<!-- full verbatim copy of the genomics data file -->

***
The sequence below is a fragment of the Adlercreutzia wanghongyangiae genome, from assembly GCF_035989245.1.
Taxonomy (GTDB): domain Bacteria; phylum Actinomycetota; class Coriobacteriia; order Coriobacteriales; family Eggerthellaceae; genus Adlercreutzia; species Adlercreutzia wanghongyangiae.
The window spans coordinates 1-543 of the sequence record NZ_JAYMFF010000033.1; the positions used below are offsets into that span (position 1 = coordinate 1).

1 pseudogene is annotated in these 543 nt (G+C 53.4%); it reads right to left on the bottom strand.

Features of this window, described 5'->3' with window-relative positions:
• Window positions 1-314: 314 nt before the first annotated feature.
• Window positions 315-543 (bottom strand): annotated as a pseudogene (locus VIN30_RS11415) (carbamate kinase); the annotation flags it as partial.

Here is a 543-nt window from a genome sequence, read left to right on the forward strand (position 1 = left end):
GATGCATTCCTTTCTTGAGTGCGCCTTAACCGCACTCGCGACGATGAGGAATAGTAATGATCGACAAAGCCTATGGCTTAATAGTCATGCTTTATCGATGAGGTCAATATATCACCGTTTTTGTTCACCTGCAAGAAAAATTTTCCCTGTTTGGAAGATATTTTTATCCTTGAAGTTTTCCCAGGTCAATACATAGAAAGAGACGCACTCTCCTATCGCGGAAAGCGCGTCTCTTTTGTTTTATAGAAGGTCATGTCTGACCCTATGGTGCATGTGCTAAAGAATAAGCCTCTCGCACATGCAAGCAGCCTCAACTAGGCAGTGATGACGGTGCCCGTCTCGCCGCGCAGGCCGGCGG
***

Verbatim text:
The sequence below is a fragment of the Adlercreutzia wanghongyangiae genome, from assembly GCF_035989245.1.
Taxonomy (GTDB): domain Bacteria; phylum Actinomycetota; class Coriobacteriia; order Coriobacteriales; family Eggerthellaceae; genus Adlercreutzia; species Adlercreutzia wanghongyangiae.
The window spans coordinates 1-543 of the sequence record NZ_JAYMFF010000033.1; the positions used below are offsets into that span (position 1 = coordinate 1).

1 pseudogene is annotated in these 543 nt (G+C 53.4%); it reads right to left on the bottom strand.

Features of this window, described 5'->3' with window-relative positions:
• Window positions 1-314: 314 nt before the first annotated feature.
• Window positions 315-543 (bottom strand): annotated as a pseudogene (locus VIN30_RS11415) (carbamate kinase); the annotation flags it as partial.

Here is a 543-nt window from a genome sequence, read left to right on the forward strand (position 1 = left end):
GATGCATTCCTTTCTTGAGTGCGCCTTAACCGCACTCGCGACGATGAGGAATAGTAATGATCGACAAAGCCTATGGCTTAATAGTCATGCTTTATCGATGAGGTCAATATATCACCGTTTTTGTTCACCTGCAAGAAAAATTTTCCCTGTTTGGAAGATATTTTTATCCTTGAAGTTTTCCCAGGTCAATACATAGAAAGAGACGCACTCTCCTATCGCGGAAAGCGCGTCTCTTTTGTTTTATAGAAGGTCATGTCTGACCCTATGGTGCATGTGCTAAAGAATAAGCCTCTCGCACATGCAAGCAGCCTCAACTAGGCAGTGATGACGGTGCCCGTCTCGCCGCGCAGGCCGGCGG